When it was announced by Sheffield Council that the next phase of its £500 million city centre redevelopment scheme was to be called 'Kangaroo Works' in a nod to a historic metalworking firm's old factory, the news came as a surprise to the company that once occupied the site.
"We had no idea," says Robert Walton, sales and marketing director of Robert Sorby, which dates back to the early 19th century and is still going strong, laying claim to being 'the world's premier manufacturer of specialist woodworking tools'.
Not that the company is unhappy about the situation - it is always nice to be mentioned, even if things have moved on from the days when the Kangaroo brand appeared on products made at the now-demolished factory at the junction of Wellington Street and Trafalgar Street.
The animal trademark came about, Walton explains, because of a 'very big association with Australia'.
"The clippers they used to shear sheep with were so popular they used to call them Sorbys, it became a generic name," he says. "We still sell a load of stuff to Australia, but we don't do sheep-shearing stuff anymore."
The land where Kangaroo Works used to stand has been sold to investors who are putting up a block of luxury apartments, while Robert Sorby operates from its present-day base on Athol Road, Woodseats.
Where once the firm's catalogue featured axes, scythes and knives, now its stock-in-trade is tools for woodturning - a skilled pastime that involves transforming rough pieces of wood into finely-crafted objects ranging from cups and bowls to pepper grinders and curtain pole finials. Every year thousands of boxes packed with items such as chisels, scrapers, lathe chucks and sharpening devices leave the gates bound for customers across the world, from America to the Far East.
"It's still quite a strong industry, and growing," Walton says. "We actually sell tools to China now. It's perceived to be quite the opposite. This is old Sheffield stuff, this - how Sheffield made its name."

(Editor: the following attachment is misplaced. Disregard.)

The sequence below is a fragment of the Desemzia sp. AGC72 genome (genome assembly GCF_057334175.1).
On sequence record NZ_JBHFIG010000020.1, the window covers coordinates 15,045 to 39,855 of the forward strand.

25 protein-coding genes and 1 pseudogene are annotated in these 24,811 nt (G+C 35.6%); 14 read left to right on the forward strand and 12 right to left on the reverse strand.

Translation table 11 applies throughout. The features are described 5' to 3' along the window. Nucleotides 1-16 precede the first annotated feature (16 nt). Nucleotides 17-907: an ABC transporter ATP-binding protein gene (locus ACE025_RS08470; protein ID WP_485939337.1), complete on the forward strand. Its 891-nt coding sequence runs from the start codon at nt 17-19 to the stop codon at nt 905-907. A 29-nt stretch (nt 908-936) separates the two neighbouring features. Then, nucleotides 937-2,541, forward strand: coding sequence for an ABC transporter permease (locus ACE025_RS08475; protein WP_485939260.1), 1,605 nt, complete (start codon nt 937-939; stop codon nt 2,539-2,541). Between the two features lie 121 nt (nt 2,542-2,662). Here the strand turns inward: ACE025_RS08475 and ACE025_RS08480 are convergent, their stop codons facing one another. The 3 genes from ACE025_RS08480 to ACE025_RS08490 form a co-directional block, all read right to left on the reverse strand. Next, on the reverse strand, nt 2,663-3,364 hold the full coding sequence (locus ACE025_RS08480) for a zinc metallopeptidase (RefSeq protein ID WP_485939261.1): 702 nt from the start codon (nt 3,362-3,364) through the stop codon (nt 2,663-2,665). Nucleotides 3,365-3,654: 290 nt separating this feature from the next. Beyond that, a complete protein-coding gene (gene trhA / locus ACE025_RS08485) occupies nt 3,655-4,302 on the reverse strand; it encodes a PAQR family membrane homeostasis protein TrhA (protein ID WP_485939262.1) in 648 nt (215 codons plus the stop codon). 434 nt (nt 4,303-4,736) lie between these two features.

Forty-six staff work for Robert Sorby in the factory and at the firm's shop just outside Doncaster - eight of those at Athol Road are apprentices in their late teens and early 20s, signalling managing director Phil Proctor’s desire to train a fresh batch of toolmakers.
Turnover has doubled over the past decade, driven by a boom in craft hobbies.
"A lot of our customers are males who are retired," says Walton. "Woodturning isn't the cheapest of hobbies - you've got to buy a lathe. But that demographic is changing, there are more women coming into it and certainly younger people as well."
He has a theory as to why sales have increased.
"It could be a reaction, maybe, to the focus these days on computers. Everything is online and you press a button or flick a switch - this is very hands-on. And it's all types of craft, from painting to making shoes and leather bags - woodworking is riding on the back of that, really."
Robert Sorby was a descendent of Robert Soresby, who in 1624 was Sheffield's first Master Cutler. He registered his company as Robert Sorby and Sons on Union Street in 1828, meaning it is one of the oldest surviving companies of any type in the city. The firm settled at Kangaroo Works in the 1890s, as ownership passed through successive generations of the family. The last Sorby was involved around a century ago and the move to Athol Road happened in 1985. The lintel from Kangaroo Works' entrance - bearing a distinctive carved marsupial - is kept at Kelham Island Museum.
Today the company is part of the Spear & Jackson Group - another well-known Sheffield name - but controls its own affairs.
"All Robert Sorby tools are made here," Walton stresses.
Tools are formed from steel, which generally arrives at the factory in the form of bars before going into computer-controlled machines for fluting, which cuts the necessary shapes. Then pieces are polished, finished and sharpened.
"It works from the bottom of the factory, up to the top and out through the door," Walton says, demonstrating how the production line functions. "We invest quite a lot in new machinery."
Nearly all of the steel is sourced from Europe, while handles are turned and shaped out of American ash - the same wood used for baseball bats.
"The properties of ash are very good in terms of holding the tool, you don't get as much vibration," says Walton. On the wall of his office is an enormous map of the US, covered in small stickers pinpointing the locations of stockists.
"We sell loads to America, it's our second-biggest market outside the UK. You're probably looking at about 100 outlets in America, maybe a bit more."
Most of the sales staff are masters in woodturning and travel the world showing others how the activity is done.
"Japan are a big woodturning community these days, South Korea, New Zealand, Russia... it's easier to say where we're not. To be honest, we could probably do with bigger premises because we've grown so quickly over the last eight years."
Walton says it is 'important to keep Sheffield traditions, and the toolmaking industry, alive and well.'
"We lost a lot of manufacturing in the 80s and 90s. There was a move towards service industry, but at the end of the day a country's got to manufacture something."